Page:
Chinese inflation soared past forecasts to a 28-month high last month and showed signs of spreading beyond food prices, putting pressure on the government to ratchet up its monetary tightening.
A day before the data, China’s central bank raised lenders’ reserve requirements for the third time in a month to soak up some of the excess cash in the economy that is driving prices higher. With inflation on the march, analysts said that more -resolute action was likely needed.
“At least one interest rate rise is needed for this year, otherwise authorities will give the public quite a surprising message, because if you see inflation but no rate hike, people will doubt the determination to fight inflation,” said Shen Jianguang (沈建光), an economist with Mizuho Securities in Hong Kong.
The data published yesterday should give the Chinese government the confidence to intensify its tightening, because all signs pointed to impressive growth momentum in the world’s second-largest-economy.Industrial output rose 13.3 percent year-on-year last month, rebounding from a mild dip in October and outpacing market expectations.
Capital spending also topped forecasts, rising 24.9 percent in the first 11 months of this year from the same period a year earlier.
In an indication that China is slowly continuing its shift to a more consumption-oriented economy, retail sales increased 18.7 percent last month from a year earlier.
The data yesterday, which had been widely leaked to the Chinese market beforehand, followed hefty increases in exports and bank lending that were reported on Friday.
For all the signs of strength, worries center on whether inflation is beginning to slip from Beijing’s grasp.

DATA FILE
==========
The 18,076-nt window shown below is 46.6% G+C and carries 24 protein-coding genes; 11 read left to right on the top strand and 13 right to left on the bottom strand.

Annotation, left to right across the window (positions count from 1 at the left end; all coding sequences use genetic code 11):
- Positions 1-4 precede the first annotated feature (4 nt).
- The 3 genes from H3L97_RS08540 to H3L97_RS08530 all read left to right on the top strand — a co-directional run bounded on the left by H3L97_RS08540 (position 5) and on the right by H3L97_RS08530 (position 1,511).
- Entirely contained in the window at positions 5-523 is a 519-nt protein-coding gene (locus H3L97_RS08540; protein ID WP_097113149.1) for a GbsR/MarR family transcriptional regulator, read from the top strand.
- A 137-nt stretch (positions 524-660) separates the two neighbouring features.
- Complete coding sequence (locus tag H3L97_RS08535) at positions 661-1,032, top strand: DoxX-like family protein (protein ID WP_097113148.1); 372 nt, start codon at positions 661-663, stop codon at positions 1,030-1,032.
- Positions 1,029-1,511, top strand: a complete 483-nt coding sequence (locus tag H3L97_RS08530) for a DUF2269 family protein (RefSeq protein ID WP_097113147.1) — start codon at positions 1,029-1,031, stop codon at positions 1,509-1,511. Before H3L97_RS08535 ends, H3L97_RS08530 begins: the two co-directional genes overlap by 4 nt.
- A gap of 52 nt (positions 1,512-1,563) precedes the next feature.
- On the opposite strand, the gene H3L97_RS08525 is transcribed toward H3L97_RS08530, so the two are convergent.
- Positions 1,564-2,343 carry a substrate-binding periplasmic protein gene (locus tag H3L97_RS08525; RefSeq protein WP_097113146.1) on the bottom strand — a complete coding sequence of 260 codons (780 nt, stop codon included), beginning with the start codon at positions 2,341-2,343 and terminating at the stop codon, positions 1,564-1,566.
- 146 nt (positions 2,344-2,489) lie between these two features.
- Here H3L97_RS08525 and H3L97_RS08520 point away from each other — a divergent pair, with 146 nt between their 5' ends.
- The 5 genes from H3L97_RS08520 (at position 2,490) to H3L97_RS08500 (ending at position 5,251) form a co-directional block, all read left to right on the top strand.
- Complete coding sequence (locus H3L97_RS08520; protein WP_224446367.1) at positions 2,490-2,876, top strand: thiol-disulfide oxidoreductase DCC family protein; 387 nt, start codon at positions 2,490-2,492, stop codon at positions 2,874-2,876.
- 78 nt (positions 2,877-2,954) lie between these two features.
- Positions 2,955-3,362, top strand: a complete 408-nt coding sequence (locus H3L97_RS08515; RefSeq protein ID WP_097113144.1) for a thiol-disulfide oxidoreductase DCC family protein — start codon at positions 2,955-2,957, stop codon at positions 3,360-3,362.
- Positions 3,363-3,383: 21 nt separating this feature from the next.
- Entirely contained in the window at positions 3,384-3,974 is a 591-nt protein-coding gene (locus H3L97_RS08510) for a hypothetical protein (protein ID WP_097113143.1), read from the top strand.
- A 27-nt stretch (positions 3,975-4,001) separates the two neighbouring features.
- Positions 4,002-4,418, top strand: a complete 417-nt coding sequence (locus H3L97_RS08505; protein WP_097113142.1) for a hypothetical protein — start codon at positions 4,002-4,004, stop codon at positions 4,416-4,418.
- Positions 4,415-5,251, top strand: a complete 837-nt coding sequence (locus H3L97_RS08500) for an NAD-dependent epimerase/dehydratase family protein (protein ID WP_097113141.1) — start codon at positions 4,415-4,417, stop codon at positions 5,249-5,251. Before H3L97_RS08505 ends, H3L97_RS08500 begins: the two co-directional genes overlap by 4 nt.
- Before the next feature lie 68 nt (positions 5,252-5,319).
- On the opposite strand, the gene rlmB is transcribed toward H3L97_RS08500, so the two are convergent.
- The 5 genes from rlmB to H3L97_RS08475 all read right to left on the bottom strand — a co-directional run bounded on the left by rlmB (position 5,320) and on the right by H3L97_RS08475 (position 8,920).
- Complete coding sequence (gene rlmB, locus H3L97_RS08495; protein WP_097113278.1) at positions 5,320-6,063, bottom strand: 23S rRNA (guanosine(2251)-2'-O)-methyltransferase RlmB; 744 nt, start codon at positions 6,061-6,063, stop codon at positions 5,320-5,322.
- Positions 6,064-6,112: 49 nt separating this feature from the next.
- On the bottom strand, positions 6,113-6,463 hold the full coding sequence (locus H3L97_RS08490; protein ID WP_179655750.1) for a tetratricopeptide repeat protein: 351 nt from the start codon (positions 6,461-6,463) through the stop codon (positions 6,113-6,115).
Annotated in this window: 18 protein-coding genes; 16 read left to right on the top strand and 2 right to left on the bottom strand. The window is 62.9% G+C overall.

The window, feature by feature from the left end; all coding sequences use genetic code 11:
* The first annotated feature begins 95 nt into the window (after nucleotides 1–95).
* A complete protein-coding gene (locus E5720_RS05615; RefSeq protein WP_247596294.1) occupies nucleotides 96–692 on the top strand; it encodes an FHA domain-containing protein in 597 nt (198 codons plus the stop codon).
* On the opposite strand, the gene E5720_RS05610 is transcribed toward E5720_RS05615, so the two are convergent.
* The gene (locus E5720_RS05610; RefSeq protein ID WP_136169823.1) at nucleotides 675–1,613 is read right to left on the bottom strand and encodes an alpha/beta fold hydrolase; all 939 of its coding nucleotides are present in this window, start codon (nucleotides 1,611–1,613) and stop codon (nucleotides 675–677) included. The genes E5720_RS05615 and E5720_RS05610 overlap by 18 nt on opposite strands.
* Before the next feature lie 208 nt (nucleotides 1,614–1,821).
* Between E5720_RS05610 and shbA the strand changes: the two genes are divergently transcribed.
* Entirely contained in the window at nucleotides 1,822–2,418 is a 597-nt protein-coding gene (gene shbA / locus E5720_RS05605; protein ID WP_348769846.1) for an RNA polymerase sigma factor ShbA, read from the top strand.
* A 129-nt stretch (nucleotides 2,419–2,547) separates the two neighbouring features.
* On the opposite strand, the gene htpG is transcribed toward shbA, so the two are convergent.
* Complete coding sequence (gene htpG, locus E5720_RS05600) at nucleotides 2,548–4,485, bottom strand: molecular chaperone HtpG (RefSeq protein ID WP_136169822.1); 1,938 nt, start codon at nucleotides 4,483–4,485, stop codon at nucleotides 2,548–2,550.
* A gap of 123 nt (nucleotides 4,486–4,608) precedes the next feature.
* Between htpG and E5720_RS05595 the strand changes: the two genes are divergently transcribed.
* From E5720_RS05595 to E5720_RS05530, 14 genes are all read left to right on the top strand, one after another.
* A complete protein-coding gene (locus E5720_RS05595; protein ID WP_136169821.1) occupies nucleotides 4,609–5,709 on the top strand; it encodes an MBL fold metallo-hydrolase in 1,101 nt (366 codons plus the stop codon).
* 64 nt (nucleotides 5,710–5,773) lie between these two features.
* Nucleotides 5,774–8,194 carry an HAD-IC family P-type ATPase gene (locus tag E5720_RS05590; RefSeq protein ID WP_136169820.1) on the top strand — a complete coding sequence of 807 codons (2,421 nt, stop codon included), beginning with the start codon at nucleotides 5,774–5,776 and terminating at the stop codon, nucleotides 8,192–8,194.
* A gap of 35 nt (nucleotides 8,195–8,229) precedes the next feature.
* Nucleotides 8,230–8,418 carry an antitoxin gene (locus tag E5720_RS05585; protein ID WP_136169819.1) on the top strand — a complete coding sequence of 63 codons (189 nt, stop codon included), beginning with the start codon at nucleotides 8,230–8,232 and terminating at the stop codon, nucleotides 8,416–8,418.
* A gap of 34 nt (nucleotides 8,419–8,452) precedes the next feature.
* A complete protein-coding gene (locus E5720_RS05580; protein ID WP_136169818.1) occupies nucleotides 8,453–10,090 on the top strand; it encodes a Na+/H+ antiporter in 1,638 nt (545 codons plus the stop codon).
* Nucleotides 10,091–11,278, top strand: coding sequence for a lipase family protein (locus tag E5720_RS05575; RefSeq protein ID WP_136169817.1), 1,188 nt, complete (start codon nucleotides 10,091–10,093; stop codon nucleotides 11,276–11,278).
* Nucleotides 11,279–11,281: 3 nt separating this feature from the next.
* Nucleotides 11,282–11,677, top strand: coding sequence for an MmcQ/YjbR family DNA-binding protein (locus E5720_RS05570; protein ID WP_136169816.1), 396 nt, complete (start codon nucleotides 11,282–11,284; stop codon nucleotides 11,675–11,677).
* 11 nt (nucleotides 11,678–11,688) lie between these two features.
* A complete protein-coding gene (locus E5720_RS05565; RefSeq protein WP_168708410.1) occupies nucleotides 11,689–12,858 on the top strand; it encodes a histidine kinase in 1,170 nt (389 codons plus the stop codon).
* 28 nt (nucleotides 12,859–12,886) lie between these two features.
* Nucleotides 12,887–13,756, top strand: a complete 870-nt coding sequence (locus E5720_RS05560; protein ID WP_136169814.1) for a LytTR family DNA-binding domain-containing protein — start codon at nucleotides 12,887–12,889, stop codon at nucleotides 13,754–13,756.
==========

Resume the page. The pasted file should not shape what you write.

”Current administrative measures to control inflation can depress prices for a while, but rebounds will take place once the measures are relaxed,” said Lin Songli (林松立), an economist with Guosen Securities (國信證券) in Beijing.
Several Chinese cities have -introduced direct controls to limit food price increases, while the central government has also vowed strong action to eliminate speculation in the country’s commodity markets and punish anyone found to be manipulating food prices.
Food once again was the primary driver of inflation. The cost of food rose 11.7 percent in the year to last month, while non-food prices were up just 1.9 percent. However, within the non-food category, consumer goods and housing costs registered clear jumps.
“My worry for inflation is that we are seeing a very clear trend of non-food prices increasing. This is consistent with very strong wage increases this year, global commodity prices increasing and very strong money and credit expansion,” Shen said.
The National Development and Reform Commission, a powerful central planning agency, was more confident in its outlook.
In a statement after the data was released, it said that last month’s consumer inflation represented a peak and that the annual pace would fall below 5 percent this month. However, it cautioned that prices would remain elevated during the first quarter of next year.